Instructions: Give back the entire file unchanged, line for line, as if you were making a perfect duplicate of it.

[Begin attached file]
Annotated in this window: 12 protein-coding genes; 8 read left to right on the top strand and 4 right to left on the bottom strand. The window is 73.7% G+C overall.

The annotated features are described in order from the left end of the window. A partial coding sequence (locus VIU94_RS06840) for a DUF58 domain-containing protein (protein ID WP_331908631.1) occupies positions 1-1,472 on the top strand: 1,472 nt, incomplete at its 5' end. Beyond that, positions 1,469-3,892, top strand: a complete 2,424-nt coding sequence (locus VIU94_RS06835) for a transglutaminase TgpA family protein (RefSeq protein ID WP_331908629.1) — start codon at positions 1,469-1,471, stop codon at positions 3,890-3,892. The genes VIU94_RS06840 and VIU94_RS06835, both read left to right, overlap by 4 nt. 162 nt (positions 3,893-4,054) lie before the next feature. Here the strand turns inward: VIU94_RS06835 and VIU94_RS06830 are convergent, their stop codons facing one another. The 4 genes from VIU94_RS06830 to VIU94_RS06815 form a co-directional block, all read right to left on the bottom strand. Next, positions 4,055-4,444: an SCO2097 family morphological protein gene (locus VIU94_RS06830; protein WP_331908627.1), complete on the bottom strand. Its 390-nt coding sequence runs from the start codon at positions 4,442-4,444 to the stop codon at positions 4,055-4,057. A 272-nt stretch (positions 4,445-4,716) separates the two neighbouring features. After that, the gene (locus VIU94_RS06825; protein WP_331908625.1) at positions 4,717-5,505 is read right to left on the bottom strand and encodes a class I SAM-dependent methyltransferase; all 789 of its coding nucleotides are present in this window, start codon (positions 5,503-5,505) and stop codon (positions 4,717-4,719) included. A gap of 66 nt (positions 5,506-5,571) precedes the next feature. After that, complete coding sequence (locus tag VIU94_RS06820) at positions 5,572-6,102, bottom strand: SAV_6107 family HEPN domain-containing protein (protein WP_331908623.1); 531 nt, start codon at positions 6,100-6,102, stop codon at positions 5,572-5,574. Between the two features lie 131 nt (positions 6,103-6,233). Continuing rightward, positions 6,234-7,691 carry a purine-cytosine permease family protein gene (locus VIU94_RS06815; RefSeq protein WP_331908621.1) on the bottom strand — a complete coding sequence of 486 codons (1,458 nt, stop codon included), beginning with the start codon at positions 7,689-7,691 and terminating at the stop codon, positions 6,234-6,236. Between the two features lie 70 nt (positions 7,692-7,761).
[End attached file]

Annotated in this window: 12 protein-coding genes; 8 read left to right on the top strand and 4 right to left on the bottom strand. The window is 73.7% G+C overall.

The annotated features are described in order from the left end of the window. A partial coding sequence (locus VIU94_RS06840) for a DUF58 domain-containing protein (protein ID WP_331908631.1) occupies positions 1-1,472 on the top strand: 1,472 nt, incomplete at its 5' end. Beyond that, positions 1,469-3,892, top strand: a complete 2,424-nt coding sequence (locus VIU94_RS06835) for a transglutaminase TgpA family protein (RefSeq protein ID WP_331908629.1) — start codon at positions 1,469-1,471, stop codon at positions 3,890-3,892. The genes VIU94_RS06840 and VIU94_RS06835, both read left to right, overlap by 4 nt. 162 nt (positions 3,893-4,054) lie before the next feature. Here the strand turns inward: VIU94_RS06835 and VIU94_RS06830 are convergent, their stop codons facing one another. The 4 genes from VIU94_RS06830 to VIU94_RS06815 form a co-directional block, all read right to left on the bottom strand. Next, positions 4,055-4,444: an SCO2097 family morphological protein gene (locus VIU94_RS06830; protein WP_331908627.1), complete on the bottom strand. Its 390-nt coding sequence runs from the start codon at positions 4,442-4,444 to the stop codon at positions 4,055-4,057. A 272-nt stretch (positions 4,445-4,716) separates the two neighbouring features. After that, the gene (locus VIU94_RS06825; protein WP_331908625.1) at positions 4,717-5,505 is read right to left on the bottom strand and encodes a class I SAM-dependent methyltransferase; all 789 of its coding nucleotides are present in this window, start codon (positions 5,503-5,505) and stop codon (positions 4,717-4,719) included. A gap of 66 nt (positions 5,506-5,571) precedes the next feature. After that, complete coding sequence (locus tag VIU94_RS06820) at positions 5,572-6,102, bottom strand: SAV_6107 family HEPN domain-containing protein (protein WP_331908623.1); 531 nt, start codon at positions 6,100-6,102, stop codon at positions 5,572-5,574. Between the two features lie 131 nt (positions 6,103-6,233). Continuing rightward, positions 6,234-7,691 carry a purine-cytosine permease family protein gene (locus VIU94_RS06815; RefSeq protein WP_331908621.1) on the bottom strand — a complete coding sequence of 486 codons (1,458 nt, stop codon included), beginning with the start codon at positions 7,689-7,691 and terminating at the stop codon, positions 6,234-6,236. Between the two features lie 70 nt (positions 7,692-7,761).